Thu: AM – 6 miles easy with 4x20s pickups (7:06); PM – 4.5 miles easy (8:01)
Fri: 12 miles including 3-2-1 mile intervals with 3:00 rest/400m jog.  Goal was 5:30 pace for the 3 miles, 5:10-5:15 pace for the 2 miles and 5:00 for the mile.  Ran the workout on the track so the actual distances were 4800m, 3200m, and 1600m.  I ran 16:10 (5:22, 5:25, 5:23), 11:24 (5:12, 5:12) and 4:56, respectively.  The 3 miles felt good and comfortably hard, the 2 miles was tough, and the last mile hurt.  It was probably the first time breaking 5:00 for a mile in a workout.  
Sat: 20 miles long run (6:38).  Legs felt really good as if I didn’t run a workout yesterday.  First 10 miles were rolling/hilly and the last 10 fairly flat.  Averaged 6:30 pace for the last 10 miles.  
Sun: 7.4 miles (7:09)
Weekly Total: 93.1 miles on 11 runs/7 days
This was probably my best week of training.  Nailing the tough workouts on Tuesday and Friday has boosted my confidence and proves that I'm fit and ready for Boston.  With just two weeks away from raceday, it's time to freshen up the legs and peak to run Boston Strong. 

Monday, March 30, 2015

March 23 - 29 Training

Mon: AM - 8.25 miles easy (7:28); PM - 4.9 miles easy (8:15)

Tue: AM - 16.5 miles including 2x6 miles with 1/2 mile rec jog.  Goal was to run the first 6-mile segment at 5:45-5:50 pace and then speed up on the second one.  I ran 34:32 (5:45 pace) for the first segment and 33:40 (5:37 pace) for the 2nd segment.  This was a tough workout, but I was really happy to nail it.  I ran this same workout about 2 1/2 weeks before CIM and averaged 5:53 and 5:50 pace, respectively.  It's obvious that my fitness is at a much higher level.  PM - 3.5 miles easy (7:43)



Wed: AM - 6.2 miles easy (7:02);  PM - 4.6 miles easy (7:16)

Thu: AM - 11.5 miles with 10 miles moderate in 59:42 (5:58); Ran  a 1/2 mile easy and then went straight into the moderate effort. Started out with the first couple miles at 6:08 and then settled in at 5:53-5:59.  Was really surprised to see the pace drop to sub-6:00 pace compared to previous moderate workouts.  PM - 7.2 miles with 8x:45/2:00 on/off fartlek. It was a double quality workout day.  Ran the fartlek on a rolling course.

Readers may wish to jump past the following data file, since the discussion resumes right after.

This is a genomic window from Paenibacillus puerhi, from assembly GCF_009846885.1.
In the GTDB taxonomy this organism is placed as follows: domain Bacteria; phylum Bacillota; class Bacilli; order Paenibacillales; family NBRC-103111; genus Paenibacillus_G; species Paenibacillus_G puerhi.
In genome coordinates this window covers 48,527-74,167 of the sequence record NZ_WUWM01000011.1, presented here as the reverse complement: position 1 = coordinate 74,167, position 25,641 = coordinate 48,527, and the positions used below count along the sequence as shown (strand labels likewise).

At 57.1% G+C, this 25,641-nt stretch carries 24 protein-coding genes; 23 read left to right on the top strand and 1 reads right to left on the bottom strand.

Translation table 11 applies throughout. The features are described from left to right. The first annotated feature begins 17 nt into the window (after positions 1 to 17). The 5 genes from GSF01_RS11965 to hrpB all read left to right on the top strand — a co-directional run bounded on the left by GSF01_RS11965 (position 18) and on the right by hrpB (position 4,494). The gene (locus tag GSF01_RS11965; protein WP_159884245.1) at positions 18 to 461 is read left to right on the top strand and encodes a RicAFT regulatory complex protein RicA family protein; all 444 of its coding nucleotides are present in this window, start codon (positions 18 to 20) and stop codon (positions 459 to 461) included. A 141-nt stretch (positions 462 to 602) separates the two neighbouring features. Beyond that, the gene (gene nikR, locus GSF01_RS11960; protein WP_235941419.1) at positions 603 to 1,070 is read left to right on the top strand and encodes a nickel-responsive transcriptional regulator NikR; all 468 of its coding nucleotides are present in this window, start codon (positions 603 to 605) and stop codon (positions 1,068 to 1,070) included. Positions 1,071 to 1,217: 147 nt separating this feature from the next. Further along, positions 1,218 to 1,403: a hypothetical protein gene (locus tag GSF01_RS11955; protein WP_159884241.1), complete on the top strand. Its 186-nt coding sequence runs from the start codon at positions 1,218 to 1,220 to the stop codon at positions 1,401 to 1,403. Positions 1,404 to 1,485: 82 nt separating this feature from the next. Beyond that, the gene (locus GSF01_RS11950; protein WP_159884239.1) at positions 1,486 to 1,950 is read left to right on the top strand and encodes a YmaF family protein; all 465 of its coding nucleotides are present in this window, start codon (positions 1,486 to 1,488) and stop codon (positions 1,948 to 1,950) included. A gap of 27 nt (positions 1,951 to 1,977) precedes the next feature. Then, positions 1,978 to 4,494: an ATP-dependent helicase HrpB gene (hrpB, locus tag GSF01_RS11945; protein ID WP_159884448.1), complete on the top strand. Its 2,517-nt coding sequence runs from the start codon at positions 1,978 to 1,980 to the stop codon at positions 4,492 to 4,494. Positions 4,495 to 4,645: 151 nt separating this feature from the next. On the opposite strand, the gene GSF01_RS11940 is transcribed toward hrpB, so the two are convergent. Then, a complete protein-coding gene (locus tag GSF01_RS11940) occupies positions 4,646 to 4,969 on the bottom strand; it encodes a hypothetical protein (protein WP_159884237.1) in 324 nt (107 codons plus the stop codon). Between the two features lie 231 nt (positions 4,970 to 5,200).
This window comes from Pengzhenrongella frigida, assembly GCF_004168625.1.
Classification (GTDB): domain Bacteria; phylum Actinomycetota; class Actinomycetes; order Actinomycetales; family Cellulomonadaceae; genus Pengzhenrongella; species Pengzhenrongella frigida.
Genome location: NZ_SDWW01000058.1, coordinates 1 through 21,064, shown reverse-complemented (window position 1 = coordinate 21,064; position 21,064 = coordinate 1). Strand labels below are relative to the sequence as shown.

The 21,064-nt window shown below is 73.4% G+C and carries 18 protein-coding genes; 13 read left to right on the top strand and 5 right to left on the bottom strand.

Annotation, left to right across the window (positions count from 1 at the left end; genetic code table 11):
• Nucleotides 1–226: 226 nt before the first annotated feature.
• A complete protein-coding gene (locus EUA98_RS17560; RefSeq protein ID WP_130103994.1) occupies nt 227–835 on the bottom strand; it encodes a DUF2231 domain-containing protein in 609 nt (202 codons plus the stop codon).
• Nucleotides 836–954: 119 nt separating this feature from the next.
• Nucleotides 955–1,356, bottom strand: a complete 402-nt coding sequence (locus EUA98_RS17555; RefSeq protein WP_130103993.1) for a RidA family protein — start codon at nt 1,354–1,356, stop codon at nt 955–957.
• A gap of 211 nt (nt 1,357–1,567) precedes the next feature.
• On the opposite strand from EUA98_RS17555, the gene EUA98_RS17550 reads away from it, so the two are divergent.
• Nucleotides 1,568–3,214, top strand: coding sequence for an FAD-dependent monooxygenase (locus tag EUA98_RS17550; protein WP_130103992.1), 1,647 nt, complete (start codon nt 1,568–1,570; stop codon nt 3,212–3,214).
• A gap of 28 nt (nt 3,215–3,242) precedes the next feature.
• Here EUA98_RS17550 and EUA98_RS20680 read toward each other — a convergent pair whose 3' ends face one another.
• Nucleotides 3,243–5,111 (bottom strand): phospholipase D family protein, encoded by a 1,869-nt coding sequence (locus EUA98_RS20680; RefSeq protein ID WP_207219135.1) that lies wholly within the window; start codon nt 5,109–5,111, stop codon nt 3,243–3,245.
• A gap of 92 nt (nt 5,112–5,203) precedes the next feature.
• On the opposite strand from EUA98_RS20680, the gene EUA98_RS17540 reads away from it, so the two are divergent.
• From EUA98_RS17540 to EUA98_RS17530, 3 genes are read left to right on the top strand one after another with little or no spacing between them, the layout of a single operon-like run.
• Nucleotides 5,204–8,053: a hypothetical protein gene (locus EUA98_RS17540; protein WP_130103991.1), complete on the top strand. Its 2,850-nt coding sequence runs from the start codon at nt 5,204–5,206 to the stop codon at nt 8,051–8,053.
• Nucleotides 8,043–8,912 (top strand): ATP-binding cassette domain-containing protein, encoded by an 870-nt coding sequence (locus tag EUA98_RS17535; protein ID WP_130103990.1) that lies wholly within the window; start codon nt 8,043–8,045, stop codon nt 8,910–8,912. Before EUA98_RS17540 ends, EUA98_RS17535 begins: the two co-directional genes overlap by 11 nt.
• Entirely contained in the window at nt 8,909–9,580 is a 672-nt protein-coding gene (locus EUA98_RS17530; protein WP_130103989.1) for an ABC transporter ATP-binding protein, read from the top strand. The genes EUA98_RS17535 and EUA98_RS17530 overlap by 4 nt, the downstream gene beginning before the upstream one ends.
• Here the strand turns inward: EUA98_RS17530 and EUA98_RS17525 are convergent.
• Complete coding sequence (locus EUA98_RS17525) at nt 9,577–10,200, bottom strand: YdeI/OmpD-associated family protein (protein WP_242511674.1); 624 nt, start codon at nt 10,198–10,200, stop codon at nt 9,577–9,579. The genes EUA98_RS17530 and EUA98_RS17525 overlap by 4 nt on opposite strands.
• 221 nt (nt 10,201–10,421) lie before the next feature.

Fri: AM - 3.8 miles easy (7:52); PM - 6.2 miles easy (7:17)

Sat: 20.5 miles long run (6:36). The first 10 miles (67:16) were fairly flat and then the last 10 miles (64:57) quite hilly.  Felt really strong on the hills.  Last 3 miles were mostly downhill to get some quad-pounding.  

Sun: 7.4 miles easy (7:03); Felt like I was jogging. 

Weekly Total: 100.6 miles on 12 runs/7 days
An excellent but tough week of training.  I got in 4 quality sessions with varied-paced workouts (tempo, moderate, fartlek and long run). I have one more week of hard training and then will begin my peaking phase.  

Sunday, March 22, 2015

March 9 - 22 Training

March 16 - 22

Mon: AM - 8.5 miles with 6x30s pickups (7:02); PM - 5.1 miles (8:01)

Tue: AM - 10 miles easy (7:01). Legs started to feel a bit heavy and fatigue over the last couple miles.  PM - 4.1 miles easy (7:34)

Wed: AM - 10 miles with 16x400 with 1:00 rest and 3:00 jog/rest after every 4 reps. Goal was hit to the 400s in 75 to maintain some speed.  The added rest is because I'm coming off the race.  Rans splits of (75, 74, 74, 73), (74, 73, 74, 74), (73, 72, 72, 73), (73, 72, 73, 73).  PM - 5.1 miles 8:04)

Thu: AM - 10.1 miles easy (6:54); PM - 4.1 miles easy (7:47)

Fri: AM - 8.1 miles with 4x30s pickups (7:01); PM - 5.2 miles easy (7:36)

Sat: 20.3 miles long run with last 5 miles at marathon effort (6:30).  Planned a route with lots of hills (some very steep) and downhills.  Ran 6:35ish to high 6:40 pace for the first  15 miles.  On the last 5 miles, I ran most of it downhill to get some pounding on the quads.  The first mile (mile 16) was rolling, the next 3 miles at a gradual descent, and the last mile slightly uphill.  Ran splits of 5:57, 5;50, 5:45, 5:53, and 5:47.  Really happy with this long run.  

Sun: AM - 5.6 miles easy (7:18); PM - 5 miles easy (7:38)

Weekly Total: 101.2 miles on 13 runs/7 days
Really good volume considering it was the week after the half.  I felt like my legs recovered pretty quickly from the half.  I'm not surprised though, because I've gotten my recovery (nutrition) down to a science.  Thanks to Herbalife24!

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March 9 - 15

Mon: AM - 8.5 miles easy with 6x30s pickups (6:56); PM - 5.1 miles easy (7:09)